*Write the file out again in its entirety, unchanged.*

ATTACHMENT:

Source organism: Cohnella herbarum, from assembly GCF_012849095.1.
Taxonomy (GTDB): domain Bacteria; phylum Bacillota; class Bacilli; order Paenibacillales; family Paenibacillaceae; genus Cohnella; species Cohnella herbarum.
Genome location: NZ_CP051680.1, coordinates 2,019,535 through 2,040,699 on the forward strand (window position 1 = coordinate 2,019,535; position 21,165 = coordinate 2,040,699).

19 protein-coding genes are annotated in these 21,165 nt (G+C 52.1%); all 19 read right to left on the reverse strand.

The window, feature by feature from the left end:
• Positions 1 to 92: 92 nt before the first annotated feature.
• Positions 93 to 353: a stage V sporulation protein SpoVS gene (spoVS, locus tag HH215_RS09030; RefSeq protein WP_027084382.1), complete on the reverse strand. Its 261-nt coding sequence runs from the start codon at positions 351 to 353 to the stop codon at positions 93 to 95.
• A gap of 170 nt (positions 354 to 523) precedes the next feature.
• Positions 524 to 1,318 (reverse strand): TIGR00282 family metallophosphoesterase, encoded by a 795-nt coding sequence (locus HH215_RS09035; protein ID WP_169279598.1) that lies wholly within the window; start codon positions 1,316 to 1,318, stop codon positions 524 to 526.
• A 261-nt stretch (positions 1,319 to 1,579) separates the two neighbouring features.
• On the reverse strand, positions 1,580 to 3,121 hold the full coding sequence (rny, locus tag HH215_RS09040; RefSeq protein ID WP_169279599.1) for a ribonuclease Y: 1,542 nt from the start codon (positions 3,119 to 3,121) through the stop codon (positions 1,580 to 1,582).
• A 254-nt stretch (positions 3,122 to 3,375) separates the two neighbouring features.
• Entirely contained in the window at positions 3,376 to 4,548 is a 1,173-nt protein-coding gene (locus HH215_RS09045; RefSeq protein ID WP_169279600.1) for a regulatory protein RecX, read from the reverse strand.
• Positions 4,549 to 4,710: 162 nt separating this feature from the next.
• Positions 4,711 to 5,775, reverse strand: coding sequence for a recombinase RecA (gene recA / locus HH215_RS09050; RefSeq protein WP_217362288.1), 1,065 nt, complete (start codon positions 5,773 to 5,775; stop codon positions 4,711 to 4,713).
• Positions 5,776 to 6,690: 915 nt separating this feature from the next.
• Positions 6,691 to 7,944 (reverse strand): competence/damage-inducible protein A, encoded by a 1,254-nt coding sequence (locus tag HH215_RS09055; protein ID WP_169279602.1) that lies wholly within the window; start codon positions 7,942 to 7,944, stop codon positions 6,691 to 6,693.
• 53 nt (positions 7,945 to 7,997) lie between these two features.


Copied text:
Source organism: Cohnella herbarum, from assembly GCF_012849095.1.
Taxonomy (GTDB): domain Bacteria; phylum Bacillota; class Bacilli; order Paenibacillales; family Paenibacillaceae; genus Cohnella; species Cohnella herbarum.
Genome location: NZ_CP051680.1, coordinates 2,019,535 through 2,040,699 on the forward strand (window position 1 = coordinate 2,019,535; position 21,165 = coordinate 2,040,699).

19 protein-coding genes are annotated in these 21,165 nt (G+C 52.1%); all 19 read right to left on the reverse strand.

The window, feature by feature from the left end:
• Positions 1 to 92: 92 nt before the first annotated feature.
• Positions 93 to 353: a stage V sporulation protein SpoVS gene (spoVS, locus tag HH215_RS09030; RefSeq protein WP_027084382.1), complete on the reverse strand. Its 261-nt coding sequence runs from the start codon at positions 351 to 353 to the stop codon at positions 93 to 95.
• A gap of 170 nt (positions 354 to 523) precedes the next feature.
• Positions 524 to 1,318 (reverse strand): TIGR00282 family metallophosphoesterase, encoded by a 795-nt coding sequence (locus HH215_RS09035; protein ID WP_169279598.1) that lies wholly within the window; start codon positions 1,316 to 1,318, stop codon positions 524 to 526.
• A 261-nt stretch (positions 1,319 to 1,579) separates the two neighbouring features.
• On the reverse strand, positions 1,580 to 3,121 hold the full coding sequence (rny, locus tag HH215_RS09040; RefSeq protein ID WP_169279599.1) for a ribonuclease Y: 1,542 nt from the start codon (positions 3,119 to 3,121) through the stop codon (positions 1,580 to 1,582).
• A 254-nt stretch (positions 3,122 to 3,375) separates the two neighbouring features.
• Entirely contained in the window at positions 3,376 to 4,548 is a 1,173-nt protein-coding gene (locus HH215_RS09045; RefSeq protein ID WP_169279600.1) for a regulatory protein RecX, read from the reverse strand.
• Positions 4,549 to 4,710: 162 nt separating this feature from the next.
• Positions 4,711 to 5,775, reverse strand: coding sequence for a recombinase RecA (gene recA / locus HH215_RS09050; RefSeq protein WP_217362288.1), 1,065 nt, complete (start codon positions 5,773 to 5,775; stop codon positions 4,711 to 4,713).
• Positions 5,776 to 6,690: 915 nt separating this feature from the next.
• Positions 6,691 to 7,944 (reverse strand): competence/damage-inducible protein A, encoded by a 1,254-nt coding sequence (locus tag HH215_RS09055; protein ID WP_169279602.1) that lies wholly within the window; start codon positions 7,942 to 7,944, stop codon positions 6,691 to 6,693.
• 53 nt (positions 7,945 to 7,997) lie between these two features.